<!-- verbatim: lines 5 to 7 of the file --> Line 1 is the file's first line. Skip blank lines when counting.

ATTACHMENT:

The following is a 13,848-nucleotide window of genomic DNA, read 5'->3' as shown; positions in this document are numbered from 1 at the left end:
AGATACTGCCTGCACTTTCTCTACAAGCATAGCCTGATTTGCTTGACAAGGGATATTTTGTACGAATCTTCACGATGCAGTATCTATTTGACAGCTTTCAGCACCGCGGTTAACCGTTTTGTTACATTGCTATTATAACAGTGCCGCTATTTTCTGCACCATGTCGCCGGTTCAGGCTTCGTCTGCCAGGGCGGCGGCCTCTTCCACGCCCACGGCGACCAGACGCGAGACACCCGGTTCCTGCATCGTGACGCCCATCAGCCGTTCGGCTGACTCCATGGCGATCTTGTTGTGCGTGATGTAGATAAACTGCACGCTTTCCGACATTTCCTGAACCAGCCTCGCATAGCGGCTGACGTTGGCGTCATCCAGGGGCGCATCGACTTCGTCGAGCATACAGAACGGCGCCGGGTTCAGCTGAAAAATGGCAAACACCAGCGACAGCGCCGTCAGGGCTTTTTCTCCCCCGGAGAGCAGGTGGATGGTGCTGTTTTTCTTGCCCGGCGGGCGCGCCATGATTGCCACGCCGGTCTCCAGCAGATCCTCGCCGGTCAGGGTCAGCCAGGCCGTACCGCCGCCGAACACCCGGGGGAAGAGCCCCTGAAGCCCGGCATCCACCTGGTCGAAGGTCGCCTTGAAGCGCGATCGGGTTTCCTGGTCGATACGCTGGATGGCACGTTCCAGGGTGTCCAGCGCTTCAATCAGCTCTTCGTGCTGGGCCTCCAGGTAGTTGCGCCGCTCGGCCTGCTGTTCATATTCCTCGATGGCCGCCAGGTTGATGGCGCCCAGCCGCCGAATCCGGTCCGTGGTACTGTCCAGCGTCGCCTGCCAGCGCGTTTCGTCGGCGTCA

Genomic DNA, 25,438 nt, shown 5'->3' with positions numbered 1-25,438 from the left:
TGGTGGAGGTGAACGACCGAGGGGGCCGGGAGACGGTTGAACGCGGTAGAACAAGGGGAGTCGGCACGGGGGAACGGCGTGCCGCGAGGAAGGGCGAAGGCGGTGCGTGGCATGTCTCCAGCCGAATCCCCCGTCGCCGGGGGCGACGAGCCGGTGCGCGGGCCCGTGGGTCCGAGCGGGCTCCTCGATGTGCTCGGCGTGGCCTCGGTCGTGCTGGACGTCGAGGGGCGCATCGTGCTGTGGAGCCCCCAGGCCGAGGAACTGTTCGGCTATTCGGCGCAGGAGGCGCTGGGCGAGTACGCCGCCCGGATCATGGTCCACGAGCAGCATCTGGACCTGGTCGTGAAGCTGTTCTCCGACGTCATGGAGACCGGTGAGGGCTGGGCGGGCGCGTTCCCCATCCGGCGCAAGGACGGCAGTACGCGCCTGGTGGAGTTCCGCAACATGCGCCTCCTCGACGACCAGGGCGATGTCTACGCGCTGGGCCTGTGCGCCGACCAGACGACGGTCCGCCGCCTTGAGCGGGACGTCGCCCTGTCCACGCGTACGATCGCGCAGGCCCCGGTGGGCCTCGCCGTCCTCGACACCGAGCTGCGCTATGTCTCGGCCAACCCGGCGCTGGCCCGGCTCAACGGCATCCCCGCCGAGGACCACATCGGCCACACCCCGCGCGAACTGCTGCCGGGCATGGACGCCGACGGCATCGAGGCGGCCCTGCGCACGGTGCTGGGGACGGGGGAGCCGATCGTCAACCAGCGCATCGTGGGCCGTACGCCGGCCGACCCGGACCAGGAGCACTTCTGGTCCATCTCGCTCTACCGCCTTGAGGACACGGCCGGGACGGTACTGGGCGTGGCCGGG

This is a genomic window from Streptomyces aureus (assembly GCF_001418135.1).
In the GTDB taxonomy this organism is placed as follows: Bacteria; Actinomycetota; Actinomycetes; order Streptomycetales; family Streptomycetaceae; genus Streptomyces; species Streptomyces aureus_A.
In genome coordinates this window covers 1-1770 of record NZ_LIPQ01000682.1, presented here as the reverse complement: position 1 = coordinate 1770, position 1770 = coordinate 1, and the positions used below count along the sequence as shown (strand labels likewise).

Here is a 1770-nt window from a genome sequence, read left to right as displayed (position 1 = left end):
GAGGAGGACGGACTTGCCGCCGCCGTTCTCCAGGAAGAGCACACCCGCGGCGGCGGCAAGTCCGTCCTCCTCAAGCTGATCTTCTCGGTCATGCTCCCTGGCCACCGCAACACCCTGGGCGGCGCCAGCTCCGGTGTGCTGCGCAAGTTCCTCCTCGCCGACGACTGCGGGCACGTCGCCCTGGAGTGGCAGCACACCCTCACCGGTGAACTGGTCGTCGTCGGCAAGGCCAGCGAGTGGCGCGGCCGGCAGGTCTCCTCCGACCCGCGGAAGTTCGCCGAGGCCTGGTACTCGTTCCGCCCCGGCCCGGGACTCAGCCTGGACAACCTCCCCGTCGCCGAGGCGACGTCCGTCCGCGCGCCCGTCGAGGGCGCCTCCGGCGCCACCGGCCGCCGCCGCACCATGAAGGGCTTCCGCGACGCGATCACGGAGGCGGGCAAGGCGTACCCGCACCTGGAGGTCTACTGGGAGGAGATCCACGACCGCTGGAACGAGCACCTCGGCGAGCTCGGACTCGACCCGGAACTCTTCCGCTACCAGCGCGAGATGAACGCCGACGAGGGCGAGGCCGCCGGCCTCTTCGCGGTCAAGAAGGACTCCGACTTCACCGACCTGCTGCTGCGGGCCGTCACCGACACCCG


This is a genomic window from Streptomyces aureus (assembly GCF_001418135.1).
In the GTDB taxonomy this organism is placed as follows: Bacteria; Actinomycetota; Actinomycetes; order Streptomycetales; family Streptomycetaceae; genus Streptomyces; species Streptomyces aureus_A.
In genome coordinates this window covers 1-1770 of record NZ_LIPQ01000682.1, presented here as the reverse complement: position 1 = coordinate 1770, position 1770 = coordinate 1, and the positions used below count along the sequence as shown (strand labels likewise).